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Unexpected Pathology of an Enlarging Lung Mass in a Patient with Metastatic Mixed Papillary and Oncocytic Variant Thyroid Carcinoma

Clinical Thyroidology Jun 2016, Vol. 28, No. 6: 186-190.


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Reclassification of Noninvasive Follicular Variant of Papillary Thyroid Carcinoma As a Benign Condition Will Reduce the Incidence of Malignancy in the Indeterminate FNA Categories

Clinical Thyroidology Jun 2016, Vol. 28, No. 6: 167-170.


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What Predicts Thyroid Hormone Nonadherence in Pregnancy?

Clinical Thyroidology Jun 2016, Vol. 28, No. 6: 178-180.


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Thyroxine Reduces Epicardial Fat Tissue Mass in Subclinical Hypothyroidism

Clinical Thyroidology Jun 2016, Vol. 28, No. 6: 181-183.


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Noninvasive Encapsulated Follicular Variant of Papillary Thyroid Cancer May Not Be a Cancer

Clinical Thyroidology Jun 2016, Vol. 28, No. 6: 163-166.


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Normalization of TSH in Women with Mild Subclinical Hypothyroidism During Pregnancy Bears a Low Risk of Overtreatment

Clinical Thyroidology Jun 2016, Vol. 28, No. 6: 174-177.


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Mass Ultrasound Screening Yields a High Incidence of Thyroid Cancer in Children Exposed to the Fukushima Nuclear Accident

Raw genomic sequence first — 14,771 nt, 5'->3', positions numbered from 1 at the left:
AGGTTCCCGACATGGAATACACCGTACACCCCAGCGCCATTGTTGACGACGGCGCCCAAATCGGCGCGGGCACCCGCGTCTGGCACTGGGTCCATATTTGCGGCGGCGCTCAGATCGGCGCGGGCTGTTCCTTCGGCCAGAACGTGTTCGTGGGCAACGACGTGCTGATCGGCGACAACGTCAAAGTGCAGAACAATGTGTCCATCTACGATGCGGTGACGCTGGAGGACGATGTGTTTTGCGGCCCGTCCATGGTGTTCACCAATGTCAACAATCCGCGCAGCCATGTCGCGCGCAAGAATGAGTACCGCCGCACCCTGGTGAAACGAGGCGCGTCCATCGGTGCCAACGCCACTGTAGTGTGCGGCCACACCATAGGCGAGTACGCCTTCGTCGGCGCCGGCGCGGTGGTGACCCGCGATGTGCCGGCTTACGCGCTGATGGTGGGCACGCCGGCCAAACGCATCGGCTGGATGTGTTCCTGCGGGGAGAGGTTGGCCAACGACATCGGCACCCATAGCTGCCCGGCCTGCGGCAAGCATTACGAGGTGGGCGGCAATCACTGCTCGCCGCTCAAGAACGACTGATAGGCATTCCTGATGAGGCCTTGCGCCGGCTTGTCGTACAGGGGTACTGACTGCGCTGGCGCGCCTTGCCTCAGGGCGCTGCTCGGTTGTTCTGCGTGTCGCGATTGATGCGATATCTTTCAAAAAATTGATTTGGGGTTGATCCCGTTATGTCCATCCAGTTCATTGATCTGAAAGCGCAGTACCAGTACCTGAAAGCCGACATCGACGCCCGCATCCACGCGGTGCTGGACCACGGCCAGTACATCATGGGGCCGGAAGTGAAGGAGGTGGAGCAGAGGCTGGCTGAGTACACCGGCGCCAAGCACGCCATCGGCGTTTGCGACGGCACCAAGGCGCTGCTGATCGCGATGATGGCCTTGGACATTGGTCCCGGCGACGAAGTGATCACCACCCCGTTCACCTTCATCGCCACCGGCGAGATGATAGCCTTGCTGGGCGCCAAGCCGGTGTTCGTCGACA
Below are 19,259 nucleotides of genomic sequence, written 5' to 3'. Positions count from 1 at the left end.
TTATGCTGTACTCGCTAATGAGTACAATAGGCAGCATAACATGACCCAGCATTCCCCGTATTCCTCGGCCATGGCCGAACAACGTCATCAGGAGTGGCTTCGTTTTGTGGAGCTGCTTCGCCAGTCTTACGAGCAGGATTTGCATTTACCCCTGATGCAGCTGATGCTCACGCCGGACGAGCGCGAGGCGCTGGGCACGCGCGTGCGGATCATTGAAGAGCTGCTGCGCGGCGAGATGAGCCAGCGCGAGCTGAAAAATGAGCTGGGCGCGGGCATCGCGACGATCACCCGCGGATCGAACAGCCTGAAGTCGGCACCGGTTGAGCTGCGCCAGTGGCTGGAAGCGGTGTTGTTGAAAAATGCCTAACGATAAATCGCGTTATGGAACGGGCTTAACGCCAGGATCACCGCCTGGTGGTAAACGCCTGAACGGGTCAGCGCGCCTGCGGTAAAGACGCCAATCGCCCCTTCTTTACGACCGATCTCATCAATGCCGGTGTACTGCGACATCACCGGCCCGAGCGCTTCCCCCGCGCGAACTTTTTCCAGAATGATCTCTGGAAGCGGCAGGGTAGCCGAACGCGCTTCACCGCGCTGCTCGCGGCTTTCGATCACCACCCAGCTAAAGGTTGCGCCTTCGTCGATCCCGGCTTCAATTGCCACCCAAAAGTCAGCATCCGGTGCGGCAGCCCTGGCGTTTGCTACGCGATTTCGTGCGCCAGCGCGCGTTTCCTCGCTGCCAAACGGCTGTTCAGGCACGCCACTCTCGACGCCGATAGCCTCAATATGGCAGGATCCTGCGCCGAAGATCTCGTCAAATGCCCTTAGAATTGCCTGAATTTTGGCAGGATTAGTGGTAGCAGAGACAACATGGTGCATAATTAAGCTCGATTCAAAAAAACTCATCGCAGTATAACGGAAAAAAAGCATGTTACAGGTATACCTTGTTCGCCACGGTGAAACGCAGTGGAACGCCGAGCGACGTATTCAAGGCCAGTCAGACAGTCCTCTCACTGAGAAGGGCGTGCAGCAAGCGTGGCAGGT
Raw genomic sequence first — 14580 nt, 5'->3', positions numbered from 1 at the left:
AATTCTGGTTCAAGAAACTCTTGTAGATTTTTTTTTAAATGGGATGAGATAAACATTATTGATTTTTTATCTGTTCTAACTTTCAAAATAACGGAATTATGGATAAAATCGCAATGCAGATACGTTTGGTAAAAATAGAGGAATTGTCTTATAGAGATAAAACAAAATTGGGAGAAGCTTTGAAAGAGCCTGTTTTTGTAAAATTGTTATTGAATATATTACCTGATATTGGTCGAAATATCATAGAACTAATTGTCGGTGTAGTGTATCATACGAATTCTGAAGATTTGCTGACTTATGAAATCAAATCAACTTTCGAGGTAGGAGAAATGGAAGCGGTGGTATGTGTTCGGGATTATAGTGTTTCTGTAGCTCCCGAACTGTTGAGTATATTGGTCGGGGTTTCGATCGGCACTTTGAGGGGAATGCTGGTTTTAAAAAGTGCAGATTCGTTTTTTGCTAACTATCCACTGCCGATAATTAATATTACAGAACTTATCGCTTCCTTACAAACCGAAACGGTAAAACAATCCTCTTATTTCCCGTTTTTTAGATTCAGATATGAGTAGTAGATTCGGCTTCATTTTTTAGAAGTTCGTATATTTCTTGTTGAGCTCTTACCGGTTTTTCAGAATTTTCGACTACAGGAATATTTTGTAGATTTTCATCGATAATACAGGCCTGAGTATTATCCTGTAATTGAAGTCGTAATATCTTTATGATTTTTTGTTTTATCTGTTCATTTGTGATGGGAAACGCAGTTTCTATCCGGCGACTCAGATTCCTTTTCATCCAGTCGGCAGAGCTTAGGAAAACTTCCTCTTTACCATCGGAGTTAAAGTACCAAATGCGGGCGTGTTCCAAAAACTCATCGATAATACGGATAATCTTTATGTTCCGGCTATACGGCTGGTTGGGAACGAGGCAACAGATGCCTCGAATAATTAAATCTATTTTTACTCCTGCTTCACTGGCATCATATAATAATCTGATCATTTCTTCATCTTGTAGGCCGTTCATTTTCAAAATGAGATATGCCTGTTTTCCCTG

Clinical Thyroidology Jun 2016, Vol. 28, No. 6: 171-173.


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Are There Compounds in Herbs That Can Stimulate Thyroid Function in Hashimoto's Thyroiditis?

Clinical Thyroidology Jun 2016, Vol. 28, No. 6: 184-185.


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On The Use of Human Tissues in Research and Practice

2016-06-11T16-09-28Z
Source: Journal of Interdisciplinary Histopathology
Sergei V. Jargin.
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Intact Semantic Priming of Critical Lures in Alzheimers Disease: Implications for False Memory

Objectives:

The present study examines the question of the activation of the critical lure (CL) in Alzheimer's patients with a Deese–Roediger–McDermott (DRM)-like task. More precisely, older adults and Alzheimer's patients performed a lexical decision task in which they were asked to categorize strings of letters as words or nonwords. Contrary to the DRM paradigm in which the activation of the CL is inferred from its production at recall, such a lexical decision task does not require the joint use of intentional recovery strategies and source-monitoring processes that are known to be particularly impaired in Alzheimer's patients. The performance at the lexical decision therefore reflects the activation of the CL without contamination from such strategic processes.

Method:

Twenty-nine older adults and 25 Alzheimer's patients performed a lexical decision task with DRM lists intermixed with neutral words and nonwords.

Results:

Analysis indicated that older adults as well as Alzheimer's patients showed shorter lexical decision latencies for CLs than for other types of words.

Discussion:

Contrary to the existing literature, our results suggest that the activation of the CL is preserved in Alzheimer's patients at mild to moderate stages of the disease.



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Older Adults Attitudes Toward Cohabitation: Two Decades of Change

Objectives:

Our study tracks cohort change in the attitudes of adults aged 50 and older toward cohabitation from 1994 to 2012.